Explaining the Link Between Inflation and Stock Returns

Kevin T. Cooper, CFA

VICE PRESIDENT | HEAD OF INVESTMENT RESEARCH

Not surprisingly, it’s complicated.

As witnessed by the market’s turbulence so far this year, stock valuations are adjusting to a shifting landscape that includes rising inflation and a much more challenging business environment. The question on every investor’s mind is what to expect over the next several months.

In an Inflationary Environment, What Really Drives Stocks?

A look back at periods of peak inflation in the U.S. over the last century reveals the complexity of this question. As the chart below shows, of the sixteen calendar years of highest inflation, eight were positive for the S&P 500 Index and eight were negative. What can we learn from this? 

A measure of inflation alone reveals little about the near-term direction of stocks; rather, a well-informed outlook must be founded on an understanding of the drivers of inflation and the impact of changing governmental and industrial policies on the economy. 

S&P 500 Total Return During 16 Years of Highest Inflation: 1922-2021

Source: Bespoke Investment Group

Examples from the 1970s.

The period from 1973 to 1981 proves this point, one in which the flawed monetary policy of previous years (interest rates were kept too low to curb GDP growth1) provided tinder for a global energy crisis and ballooning U.S. government spending on the Vietnam War. This resulted in a firestorm of inflation, a stagnant economy, and rampant unemployment—“stagflation.” 

The chart shows that, as always, swings in stock prices were driven by changing expectations for the future. A few examples:

  • The OPEC embargo of 1973 constrained the global supply of petroleum oil, driving prices up across industries, with stocks suffering as a result.
  • The end of the Vietnam War in 1975 carried the hope that government spending—a key driver of inflation—would be reined in. This may have contributed to the rally in the S&P 500 that year.
  • The dramatic increase in the federal funds rate in 1979, led by Federal Reserve Chairman Paul Volcker, may have initially boosted confidence in the direction of the economy (and stock prices), but eventually ushered in recessions in the early 1980s. Volcker’s relentless interest rate policy eventually “broke the back” of inflation, returning the economy to sound footing.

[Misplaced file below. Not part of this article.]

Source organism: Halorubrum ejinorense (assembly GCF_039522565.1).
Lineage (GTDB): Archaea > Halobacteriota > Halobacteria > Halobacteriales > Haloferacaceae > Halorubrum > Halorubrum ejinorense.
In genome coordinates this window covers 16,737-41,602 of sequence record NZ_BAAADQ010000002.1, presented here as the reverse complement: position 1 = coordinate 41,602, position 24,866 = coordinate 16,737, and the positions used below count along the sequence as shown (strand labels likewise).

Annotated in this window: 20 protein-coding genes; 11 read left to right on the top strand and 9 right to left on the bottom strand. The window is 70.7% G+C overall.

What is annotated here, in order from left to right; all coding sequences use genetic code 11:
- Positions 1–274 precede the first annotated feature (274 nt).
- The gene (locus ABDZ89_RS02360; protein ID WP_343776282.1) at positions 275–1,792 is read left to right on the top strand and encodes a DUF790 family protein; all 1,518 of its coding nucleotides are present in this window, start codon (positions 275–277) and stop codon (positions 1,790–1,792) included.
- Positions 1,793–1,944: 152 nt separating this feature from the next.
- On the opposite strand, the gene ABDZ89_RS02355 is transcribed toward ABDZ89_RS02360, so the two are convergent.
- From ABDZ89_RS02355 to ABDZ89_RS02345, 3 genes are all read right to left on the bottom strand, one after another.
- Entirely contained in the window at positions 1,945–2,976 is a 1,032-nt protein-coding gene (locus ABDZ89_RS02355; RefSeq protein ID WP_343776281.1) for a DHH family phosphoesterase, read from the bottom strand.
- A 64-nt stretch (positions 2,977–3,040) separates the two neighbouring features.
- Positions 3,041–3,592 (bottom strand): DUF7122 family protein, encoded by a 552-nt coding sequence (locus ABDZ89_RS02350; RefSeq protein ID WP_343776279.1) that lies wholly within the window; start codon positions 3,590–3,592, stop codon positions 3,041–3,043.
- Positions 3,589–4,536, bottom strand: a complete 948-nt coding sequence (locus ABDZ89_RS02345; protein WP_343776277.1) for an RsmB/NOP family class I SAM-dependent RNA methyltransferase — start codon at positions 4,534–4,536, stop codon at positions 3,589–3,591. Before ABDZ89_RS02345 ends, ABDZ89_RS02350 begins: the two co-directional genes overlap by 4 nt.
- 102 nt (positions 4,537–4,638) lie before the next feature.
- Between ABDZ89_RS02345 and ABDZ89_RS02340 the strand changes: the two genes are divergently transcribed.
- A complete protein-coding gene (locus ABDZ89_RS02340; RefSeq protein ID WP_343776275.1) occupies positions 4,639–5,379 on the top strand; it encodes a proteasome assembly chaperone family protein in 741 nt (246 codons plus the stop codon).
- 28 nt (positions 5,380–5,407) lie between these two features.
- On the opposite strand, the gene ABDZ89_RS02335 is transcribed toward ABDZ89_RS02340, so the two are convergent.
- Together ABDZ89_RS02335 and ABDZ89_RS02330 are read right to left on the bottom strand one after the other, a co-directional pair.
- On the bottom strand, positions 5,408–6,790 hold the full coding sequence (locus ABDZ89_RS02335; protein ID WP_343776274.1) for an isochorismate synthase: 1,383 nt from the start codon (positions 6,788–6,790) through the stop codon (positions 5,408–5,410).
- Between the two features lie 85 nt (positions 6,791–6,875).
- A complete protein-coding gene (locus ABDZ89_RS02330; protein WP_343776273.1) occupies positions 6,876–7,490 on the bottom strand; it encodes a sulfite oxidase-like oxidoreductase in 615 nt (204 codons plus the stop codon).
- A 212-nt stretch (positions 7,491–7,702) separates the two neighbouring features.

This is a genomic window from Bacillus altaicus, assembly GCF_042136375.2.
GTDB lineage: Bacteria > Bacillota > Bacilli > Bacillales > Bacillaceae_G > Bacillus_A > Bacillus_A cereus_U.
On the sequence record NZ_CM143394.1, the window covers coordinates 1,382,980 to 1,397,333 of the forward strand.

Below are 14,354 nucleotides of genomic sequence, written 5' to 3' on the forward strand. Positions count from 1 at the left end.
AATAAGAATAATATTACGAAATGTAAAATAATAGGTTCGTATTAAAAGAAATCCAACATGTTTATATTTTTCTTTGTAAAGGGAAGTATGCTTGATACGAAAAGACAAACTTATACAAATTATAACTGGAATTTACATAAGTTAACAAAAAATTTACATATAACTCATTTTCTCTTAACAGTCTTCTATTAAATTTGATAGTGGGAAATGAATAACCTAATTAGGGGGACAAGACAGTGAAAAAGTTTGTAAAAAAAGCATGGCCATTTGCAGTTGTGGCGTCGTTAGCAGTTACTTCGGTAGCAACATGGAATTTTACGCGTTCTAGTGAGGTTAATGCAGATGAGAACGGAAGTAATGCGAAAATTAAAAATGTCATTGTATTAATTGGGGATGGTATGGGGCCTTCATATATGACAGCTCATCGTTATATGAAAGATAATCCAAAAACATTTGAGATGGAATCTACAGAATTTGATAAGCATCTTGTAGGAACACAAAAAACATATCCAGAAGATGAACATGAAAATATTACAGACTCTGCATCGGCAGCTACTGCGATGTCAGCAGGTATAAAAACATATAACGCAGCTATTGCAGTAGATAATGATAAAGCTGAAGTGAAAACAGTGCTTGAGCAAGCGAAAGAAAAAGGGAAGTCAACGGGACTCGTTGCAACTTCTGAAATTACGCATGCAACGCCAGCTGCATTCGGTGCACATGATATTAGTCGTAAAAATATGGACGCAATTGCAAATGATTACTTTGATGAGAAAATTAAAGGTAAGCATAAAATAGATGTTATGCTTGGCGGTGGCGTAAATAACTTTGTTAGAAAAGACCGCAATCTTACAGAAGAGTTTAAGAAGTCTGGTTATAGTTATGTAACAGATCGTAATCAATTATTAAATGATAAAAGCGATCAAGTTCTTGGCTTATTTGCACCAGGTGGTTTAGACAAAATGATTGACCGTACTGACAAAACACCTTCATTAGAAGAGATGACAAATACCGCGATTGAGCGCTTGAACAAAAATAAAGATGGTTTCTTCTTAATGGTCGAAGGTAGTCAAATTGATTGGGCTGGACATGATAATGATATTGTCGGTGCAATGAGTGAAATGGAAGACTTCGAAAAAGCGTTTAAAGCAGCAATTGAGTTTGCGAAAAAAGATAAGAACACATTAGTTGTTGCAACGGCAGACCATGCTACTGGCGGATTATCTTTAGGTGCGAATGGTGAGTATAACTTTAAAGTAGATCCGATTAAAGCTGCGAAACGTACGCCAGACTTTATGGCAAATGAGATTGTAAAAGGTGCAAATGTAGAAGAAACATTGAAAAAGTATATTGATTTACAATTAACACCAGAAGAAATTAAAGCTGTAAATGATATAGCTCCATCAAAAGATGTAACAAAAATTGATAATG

Similar inflationary environments…different stock market results based on the shifting policies of governments and industries…

The Take-away for Clients 

The unpredictable nature of stock returns during times of peak inflation points to a basic principle of investing: Rather than giving in to impulses to try to time the market, it’s better to stick to a well-crafted plan based on their personal financial goals, time horizon, and risk tolerance. In times like ours, when uncertainty can feel overwhelming, that message can make all the difference. 

1https://www.investopedia.com/articles/economics/09/1970s-great-inflation.asp

 

Diversification does not guarantee a profit or protect against a loss in declining markets. There can be no guarantee of safety of principal or a satisfactory rate of return.

 

Past performance is not a guarantee of future results. The views expressed are not intended as a forecast or guarantee of future results, and are subject to change without notice. Any sectors, industries, or securities discussed should not be perceived as investment recommendations. There is no guarantee that any investment strategy will work under all market conditions, and each investor should evaluate their ability to invest for a long term, especially during periods of downturns in the market.

 

The S&P 500® Index is a capitalization-weighted index of 500 stocks. The S&P 500 Index is designed to measure performance of the broad domestic economy through changes in the aggregate market value of 500 stocks representing all major industries.

 

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WRITTEN BY

Kevin T. Cooper, CFA

VICE PRESIDENT | HEAD OF INVESTMENT RESEARCH

PUBLISHED: July 7th, 2022
3 Min Read

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